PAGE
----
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Well-oiled Swiss Army: strong defense -- at low cost

Sunday evening trains in neutral Switzerland, a country that has kept out of wars for more than 150 years, are packed with uniformed men returning to barracks.

Those breathtaking mountains hide huge caves where fighter-bombers park prepared for foreign violation of Swiss airspace. A permanent network of explosives stands ready to blow up road and rail communications if any army ventures over the border.

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As Faith Ryan Whittlesey, the United States Ambassador to Bern, recently exclaimed, Switzerland is one European country that President Reagan sees as pulling its military weight.

Mrs. Whittlesey enthused: ''Switzerland is a shining example. We are just delighted with its military preparedness. No one would want to take it because the price would be too high.''

Yet, in these days of exploding defense costs, the Swiss manage to keep their country on constant alert with remarkably low government expenditure.

Based on military personnel numbers, territorial size, and conventional equipment, Switzerland has one of the world's cheapest armies. A comparison with neighboring West Germany indicates how the Swiss do it.

Whereas the West Germans must spend some 45 percent of their defense budget on personnel costs, the Swiss slip by with half that percentage at 22.5. This leaves Bern free to devote about 49 percent of its budget to investments in equipment and buildings, while the West Germans content themselves with around 28 percent.

Remembering that Switzerland has among the highest wage levels in the world, what keeps Army labor costs so low? Switzerland's cheap Army seems to be built on a shrewd marriage of patriotism, career-building, and hobby.

Ulrich Bollmann is a busy communications consultant with a pleasant office in the heart of Zurich's old town. He is also a major in the Swiss Army.

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As a colonel's adjutant, he will do five weeks of military service this year and around 130 hours Army work on his own time. Since the recruit school 20 years ago, Mr. Bollmann has spent 1,100 days on active duty and countless hundreds of hours in his free or office time on military matters.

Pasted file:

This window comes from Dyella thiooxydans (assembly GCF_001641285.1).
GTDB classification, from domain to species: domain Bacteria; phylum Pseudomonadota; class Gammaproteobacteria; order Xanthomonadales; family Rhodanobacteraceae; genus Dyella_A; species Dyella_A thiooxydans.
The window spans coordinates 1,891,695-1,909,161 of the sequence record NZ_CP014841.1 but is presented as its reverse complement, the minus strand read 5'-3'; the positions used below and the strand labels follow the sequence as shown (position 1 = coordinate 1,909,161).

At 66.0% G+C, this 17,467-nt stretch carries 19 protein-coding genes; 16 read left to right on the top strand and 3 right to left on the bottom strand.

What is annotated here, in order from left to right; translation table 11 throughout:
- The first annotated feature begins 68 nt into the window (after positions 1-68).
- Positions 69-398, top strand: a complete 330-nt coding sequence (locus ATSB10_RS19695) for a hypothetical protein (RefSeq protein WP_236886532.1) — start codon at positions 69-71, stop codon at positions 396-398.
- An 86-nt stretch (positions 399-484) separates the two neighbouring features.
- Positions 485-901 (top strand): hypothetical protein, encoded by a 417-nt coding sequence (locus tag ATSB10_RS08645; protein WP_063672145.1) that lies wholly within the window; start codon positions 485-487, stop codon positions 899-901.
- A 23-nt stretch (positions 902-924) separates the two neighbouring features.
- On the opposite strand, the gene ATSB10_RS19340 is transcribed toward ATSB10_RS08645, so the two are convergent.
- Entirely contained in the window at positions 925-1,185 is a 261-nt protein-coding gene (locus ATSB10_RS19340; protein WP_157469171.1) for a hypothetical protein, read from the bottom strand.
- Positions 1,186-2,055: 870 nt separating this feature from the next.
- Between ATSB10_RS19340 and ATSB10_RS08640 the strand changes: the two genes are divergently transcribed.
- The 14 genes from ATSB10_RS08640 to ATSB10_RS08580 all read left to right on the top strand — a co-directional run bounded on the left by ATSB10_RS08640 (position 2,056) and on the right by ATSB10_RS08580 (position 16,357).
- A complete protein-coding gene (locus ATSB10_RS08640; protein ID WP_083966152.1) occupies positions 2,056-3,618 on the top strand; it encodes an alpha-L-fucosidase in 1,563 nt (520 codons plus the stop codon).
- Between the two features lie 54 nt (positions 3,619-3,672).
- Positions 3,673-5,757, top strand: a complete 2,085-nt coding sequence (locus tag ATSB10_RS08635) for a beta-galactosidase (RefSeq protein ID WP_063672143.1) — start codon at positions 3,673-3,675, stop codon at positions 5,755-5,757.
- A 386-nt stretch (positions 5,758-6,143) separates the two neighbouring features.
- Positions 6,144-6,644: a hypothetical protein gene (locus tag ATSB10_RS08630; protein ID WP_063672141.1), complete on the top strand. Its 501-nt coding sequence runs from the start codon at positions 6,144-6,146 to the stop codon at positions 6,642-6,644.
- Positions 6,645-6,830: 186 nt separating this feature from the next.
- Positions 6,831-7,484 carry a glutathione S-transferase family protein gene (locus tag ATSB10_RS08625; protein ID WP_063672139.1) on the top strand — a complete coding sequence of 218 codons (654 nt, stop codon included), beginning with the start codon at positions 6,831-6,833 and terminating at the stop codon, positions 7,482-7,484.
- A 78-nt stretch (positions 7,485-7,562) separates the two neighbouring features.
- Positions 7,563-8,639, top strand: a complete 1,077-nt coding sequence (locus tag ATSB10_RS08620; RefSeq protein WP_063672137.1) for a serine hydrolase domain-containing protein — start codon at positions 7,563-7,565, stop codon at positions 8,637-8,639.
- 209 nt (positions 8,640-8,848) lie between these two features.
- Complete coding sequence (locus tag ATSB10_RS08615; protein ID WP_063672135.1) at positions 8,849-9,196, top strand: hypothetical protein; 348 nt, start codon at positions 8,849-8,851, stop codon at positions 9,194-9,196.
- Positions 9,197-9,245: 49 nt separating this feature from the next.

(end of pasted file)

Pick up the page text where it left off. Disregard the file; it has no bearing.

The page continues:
The Swiss Defense Department pays nothing for work done outside active service. With some 44,000 militia officers, most with their share of military homework, that makes for quite a saving. Estimates have it that the Swiss government saves itself the cost of around 500 officials through the officers' nonpaid efforts.

A wage compensation system does pay firms a minimum rate when employees do their annual military service. But it does not nearly make up for the worker's absence. In Mr. Bollmann's case, for example, a daily 120 Swiss francs ($58) is reimbursed. Back in the office, he commands more than that per hour.

Firms get no compensation, however, when soldiers are called up for short stints such as a day-long inspection. Swiss men are obliged to keep their guns prepared at home ready for any sudden call to arms. During inspections, which around 200,000 Swiss face each year, rifles are checked for telltale rust. An offender, whether bank director or coiffeur, must clean it on the spot.

Of the 6.8 billion Swiss francs ($3.3 billion) spent by Swiss on defense, 4 percent of gross domestic product, the private economy accounts for 42 percent. The government pays 3.9 billion francs ($1.9 billion), and private industry and citizens pick up the tab for the remaining 2.9 billion francs.

Nearly 80 percent of the private economy's burden is due to wage-related costs that are felt when Swiss men do regular service, obligatory from age 20 to 50. The rest is made up of gratis out-of-service military work by Swiss officers , private industry's organization of stock reserves in case of war (energy, food , pharmaceuticals), and private payment of compulsory civil defense cellars.

A government ripoff? If so, the Swiss seem very happy to have it that way. The Defense Department has no trouble recruiting enthusiastic young men for time-consuming officer duty. Competition is intense for the top ranks where the work load increases.

The Army is to the Swiss male what the public school system is to the Englishman. No proving yourself on the cricket field but a good show on the ''battlefield'' gives a likely boost to a young man's civilian future.

Civilian life also benefits from a stretch of military experience. Bollmann points out a fact that is well appreciated by Swiss firms: ''You learn how to tackle complex problems rationally. How to work with a team.''

Women get the impression that Swiss men might complain about the next military exercise but, after the rigors of the first training months, the enjoyment sets in. As Bollmann readily admits, the military is his ''hobby.''

Playing war is a lot better than being in it.

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